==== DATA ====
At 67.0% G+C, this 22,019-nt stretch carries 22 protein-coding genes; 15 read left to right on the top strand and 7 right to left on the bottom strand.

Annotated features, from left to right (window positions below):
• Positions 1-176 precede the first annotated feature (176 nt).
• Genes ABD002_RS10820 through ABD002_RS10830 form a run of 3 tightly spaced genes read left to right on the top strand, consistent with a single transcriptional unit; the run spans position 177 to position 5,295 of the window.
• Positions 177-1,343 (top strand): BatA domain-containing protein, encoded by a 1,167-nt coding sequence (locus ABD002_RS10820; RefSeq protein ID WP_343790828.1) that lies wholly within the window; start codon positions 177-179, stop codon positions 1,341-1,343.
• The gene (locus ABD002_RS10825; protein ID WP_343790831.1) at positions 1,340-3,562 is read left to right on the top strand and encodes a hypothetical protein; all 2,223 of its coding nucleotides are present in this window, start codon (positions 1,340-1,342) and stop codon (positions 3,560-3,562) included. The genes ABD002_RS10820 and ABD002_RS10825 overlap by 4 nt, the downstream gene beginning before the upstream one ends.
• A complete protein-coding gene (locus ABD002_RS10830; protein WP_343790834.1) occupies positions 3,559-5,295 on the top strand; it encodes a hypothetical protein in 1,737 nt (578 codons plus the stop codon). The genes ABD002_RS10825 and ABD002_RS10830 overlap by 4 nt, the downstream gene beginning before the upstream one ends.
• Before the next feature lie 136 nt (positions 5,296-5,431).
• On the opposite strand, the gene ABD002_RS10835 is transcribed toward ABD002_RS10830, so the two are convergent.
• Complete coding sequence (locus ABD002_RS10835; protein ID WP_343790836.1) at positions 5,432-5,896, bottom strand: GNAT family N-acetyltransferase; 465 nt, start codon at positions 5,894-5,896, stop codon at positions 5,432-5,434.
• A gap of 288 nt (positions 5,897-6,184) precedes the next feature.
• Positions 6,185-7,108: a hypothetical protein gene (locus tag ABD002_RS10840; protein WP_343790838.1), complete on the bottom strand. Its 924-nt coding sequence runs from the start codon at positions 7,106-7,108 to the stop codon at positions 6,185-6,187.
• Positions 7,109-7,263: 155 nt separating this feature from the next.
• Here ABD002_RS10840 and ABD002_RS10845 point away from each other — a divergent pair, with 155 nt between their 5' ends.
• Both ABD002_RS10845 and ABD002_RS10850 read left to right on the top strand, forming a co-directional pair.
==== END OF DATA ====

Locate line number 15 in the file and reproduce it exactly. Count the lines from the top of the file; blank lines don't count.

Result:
• Both ABD002_RS10845 and ABD002_RS10850 read left to right on the top strand, forming a co-directional pair.